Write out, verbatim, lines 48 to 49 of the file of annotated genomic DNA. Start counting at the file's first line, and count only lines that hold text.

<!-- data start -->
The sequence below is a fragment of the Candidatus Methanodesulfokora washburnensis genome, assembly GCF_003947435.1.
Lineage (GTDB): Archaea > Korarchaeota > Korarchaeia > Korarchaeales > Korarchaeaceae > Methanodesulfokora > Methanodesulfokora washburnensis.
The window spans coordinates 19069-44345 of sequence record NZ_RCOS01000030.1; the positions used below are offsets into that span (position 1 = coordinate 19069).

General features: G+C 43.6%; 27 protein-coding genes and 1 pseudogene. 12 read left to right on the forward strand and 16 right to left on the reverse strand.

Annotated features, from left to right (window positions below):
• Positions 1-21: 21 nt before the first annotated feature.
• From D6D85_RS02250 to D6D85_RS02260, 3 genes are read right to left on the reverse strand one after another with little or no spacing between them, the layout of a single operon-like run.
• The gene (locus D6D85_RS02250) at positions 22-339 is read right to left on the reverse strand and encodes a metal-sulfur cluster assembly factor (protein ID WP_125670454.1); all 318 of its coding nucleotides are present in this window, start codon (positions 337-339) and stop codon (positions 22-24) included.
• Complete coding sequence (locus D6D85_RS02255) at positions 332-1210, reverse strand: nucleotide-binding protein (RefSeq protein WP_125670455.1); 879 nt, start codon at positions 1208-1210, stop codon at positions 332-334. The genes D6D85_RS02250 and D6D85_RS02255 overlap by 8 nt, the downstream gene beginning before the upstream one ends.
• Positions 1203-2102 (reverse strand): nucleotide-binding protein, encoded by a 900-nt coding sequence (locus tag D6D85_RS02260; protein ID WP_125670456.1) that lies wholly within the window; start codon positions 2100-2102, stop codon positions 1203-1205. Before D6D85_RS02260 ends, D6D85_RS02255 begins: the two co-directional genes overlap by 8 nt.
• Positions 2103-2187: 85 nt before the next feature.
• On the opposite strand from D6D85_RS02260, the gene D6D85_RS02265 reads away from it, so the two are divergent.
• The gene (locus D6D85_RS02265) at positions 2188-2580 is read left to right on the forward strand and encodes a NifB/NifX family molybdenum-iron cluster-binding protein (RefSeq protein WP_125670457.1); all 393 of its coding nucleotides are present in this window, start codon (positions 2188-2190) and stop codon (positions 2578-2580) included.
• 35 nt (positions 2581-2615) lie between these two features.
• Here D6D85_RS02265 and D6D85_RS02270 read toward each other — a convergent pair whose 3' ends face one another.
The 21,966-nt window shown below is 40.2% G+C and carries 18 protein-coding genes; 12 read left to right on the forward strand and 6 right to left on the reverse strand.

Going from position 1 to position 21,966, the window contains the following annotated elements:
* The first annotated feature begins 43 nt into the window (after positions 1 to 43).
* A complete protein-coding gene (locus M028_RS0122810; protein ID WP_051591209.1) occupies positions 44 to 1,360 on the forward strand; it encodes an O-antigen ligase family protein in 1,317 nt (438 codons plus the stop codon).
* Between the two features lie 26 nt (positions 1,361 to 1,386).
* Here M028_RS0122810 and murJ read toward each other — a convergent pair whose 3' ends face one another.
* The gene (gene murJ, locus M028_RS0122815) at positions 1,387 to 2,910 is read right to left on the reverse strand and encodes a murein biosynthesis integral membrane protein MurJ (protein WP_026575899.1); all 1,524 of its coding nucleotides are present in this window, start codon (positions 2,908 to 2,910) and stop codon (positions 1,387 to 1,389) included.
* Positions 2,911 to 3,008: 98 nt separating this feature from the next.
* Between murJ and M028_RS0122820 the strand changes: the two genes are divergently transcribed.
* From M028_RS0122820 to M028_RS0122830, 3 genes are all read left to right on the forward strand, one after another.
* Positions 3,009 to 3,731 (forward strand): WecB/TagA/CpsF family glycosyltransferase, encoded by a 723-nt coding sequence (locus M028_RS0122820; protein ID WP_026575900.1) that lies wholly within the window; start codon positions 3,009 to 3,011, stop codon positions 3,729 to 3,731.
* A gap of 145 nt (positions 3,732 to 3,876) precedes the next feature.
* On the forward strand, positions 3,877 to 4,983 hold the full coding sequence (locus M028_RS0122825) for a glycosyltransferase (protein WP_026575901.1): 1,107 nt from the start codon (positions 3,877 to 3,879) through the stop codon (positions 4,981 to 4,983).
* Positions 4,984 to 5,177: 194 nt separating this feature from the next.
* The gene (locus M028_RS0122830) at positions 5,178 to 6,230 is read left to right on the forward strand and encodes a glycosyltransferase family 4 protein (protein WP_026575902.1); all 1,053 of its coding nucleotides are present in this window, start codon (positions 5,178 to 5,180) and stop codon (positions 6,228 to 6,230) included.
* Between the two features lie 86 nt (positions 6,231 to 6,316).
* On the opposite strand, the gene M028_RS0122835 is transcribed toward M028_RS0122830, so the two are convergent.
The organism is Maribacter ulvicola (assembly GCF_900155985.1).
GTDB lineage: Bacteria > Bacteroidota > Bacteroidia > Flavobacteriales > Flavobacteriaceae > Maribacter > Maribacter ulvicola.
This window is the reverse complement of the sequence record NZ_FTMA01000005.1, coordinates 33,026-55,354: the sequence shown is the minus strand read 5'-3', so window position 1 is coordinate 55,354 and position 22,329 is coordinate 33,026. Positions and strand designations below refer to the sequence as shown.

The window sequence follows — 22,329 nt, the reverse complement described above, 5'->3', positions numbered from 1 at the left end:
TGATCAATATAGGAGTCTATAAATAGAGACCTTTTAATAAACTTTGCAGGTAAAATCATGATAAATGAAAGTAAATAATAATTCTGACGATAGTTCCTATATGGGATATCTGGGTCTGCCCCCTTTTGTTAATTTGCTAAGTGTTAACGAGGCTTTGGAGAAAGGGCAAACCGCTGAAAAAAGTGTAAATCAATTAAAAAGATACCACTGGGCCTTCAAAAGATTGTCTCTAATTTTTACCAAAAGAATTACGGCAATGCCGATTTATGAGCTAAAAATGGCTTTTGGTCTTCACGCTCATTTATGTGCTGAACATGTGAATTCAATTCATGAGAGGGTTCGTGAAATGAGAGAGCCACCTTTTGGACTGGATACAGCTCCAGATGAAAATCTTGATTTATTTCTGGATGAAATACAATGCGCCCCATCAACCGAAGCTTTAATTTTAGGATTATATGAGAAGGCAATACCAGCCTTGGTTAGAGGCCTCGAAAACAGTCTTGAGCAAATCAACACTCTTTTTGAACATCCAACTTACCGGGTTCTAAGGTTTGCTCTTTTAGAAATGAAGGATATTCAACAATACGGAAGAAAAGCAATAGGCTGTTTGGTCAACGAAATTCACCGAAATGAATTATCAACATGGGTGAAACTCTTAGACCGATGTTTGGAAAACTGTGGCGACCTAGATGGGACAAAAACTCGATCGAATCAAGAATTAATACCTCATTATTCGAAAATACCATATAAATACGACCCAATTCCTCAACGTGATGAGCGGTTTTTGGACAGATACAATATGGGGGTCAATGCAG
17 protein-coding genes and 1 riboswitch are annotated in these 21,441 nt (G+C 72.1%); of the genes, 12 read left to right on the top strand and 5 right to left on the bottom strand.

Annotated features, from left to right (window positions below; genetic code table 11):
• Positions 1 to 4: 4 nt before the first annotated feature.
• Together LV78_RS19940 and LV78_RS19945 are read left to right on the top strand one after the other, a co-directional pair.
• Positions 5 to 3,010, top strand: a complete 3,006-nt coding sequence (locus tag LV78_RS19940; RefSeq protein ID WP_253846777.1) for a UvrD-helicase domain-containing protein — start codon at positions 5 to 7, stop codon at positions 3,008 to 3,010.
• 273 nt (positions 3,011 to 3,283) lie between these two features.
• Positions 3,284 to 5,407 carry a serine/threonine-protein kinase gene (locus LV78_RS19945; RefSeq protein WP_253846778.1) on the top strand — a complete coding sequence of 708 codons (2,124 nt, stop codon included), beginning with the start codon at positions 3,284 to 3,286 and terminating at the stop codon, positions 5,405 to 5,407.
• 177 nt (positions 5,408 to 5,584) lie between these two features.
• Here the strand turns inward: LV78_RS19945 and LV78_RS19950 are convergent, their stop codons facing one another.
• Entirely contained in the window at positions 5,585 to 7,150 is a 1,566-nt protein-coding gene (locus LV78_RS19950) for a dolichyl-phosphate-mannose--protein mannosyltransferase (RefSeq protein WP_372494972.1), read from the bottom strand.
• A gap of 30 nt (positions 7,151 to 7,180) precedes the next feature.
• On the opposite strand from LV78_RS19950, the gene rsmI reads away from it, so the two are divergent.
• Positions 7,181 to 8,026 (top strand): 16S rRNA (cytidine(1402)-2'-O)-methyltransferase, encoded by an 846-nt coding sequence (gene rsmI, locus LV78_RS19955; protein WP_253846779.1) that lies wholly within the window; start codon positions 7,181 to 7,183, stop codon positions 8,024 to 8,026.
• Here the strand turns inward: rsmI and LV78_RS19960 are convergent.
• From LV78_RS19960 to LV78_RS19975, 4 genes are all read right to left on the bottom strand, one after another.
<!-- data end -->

• A gap of 30 nt (positions 7,151 to 7,180) precedes the next feature.
• On the opposite strand from LV78_RS19950, the gene rsmI reads away from it, so the two are divergent.